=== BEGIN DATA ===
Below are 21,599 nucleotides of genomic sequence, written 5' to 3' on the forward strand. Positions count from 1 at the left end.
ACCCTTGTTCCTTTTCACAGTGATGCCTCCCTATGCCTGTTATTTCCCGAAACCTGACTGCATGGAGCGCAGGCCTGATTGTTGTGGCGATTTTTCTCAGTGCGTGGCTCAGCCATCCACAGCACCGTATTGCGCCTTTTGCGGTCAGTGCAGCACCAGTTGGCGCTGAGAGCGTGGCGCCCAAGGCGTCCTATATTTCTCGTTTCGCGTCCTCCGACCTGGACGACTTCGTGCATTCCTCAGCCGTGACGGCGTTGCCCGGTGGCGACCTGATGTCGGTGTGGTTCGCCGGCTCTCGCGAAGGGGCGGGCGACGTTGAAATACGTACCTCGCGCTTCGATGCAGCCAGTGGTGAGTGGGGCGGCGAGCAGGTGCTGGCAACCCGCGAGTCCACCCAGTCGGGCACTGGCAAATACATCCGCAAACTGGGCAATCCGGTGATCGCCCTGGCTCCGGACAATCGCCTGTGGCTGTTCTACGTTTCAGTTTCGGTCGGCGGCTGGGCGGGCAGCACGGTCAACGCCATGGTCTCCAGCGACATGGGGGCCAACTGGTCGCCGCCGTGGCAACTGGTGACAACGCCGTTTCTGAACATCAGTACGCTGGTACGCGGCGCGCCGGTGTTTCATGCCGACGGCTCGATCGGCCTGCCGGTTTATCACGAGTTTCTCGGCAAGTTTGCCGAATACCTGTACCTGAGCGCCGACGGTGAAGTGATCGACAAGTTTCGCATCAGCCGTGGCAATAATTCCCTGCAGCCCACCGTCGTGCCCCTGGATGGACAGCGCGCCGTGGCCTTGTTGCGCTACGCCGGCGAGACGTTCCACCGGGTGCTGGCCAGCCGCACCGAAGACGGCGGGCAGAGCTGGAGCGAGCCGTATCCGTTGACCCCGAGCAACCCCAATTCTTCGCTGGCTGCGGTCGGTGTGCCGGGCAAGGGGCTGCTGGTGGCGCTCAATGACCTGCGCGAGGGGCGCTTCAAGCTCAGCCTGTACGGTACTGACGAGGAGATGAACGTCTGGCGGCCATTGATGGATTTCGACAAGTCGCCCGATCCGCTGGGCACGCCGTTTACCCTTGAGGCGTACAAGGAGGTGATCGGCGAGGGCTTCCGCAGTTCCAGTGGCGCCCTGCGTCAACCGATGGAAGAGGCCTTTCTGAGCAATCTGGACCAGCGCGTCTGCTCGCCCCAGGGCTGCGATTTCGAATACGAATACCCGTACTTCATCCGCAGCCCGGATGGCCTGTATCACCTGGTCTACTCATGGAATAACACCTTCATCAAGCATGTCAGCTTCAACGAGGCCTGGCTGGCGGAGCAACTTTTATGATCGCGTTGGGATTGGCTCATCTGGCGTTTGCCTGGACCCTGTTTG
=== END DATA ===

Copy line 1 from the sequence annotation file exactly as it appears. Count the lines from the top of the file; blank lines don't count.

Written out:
Below are 21,599 nucleotides of genomic sequence, written 5' to 3' on the forward strand. Positions count from 1 at the left end.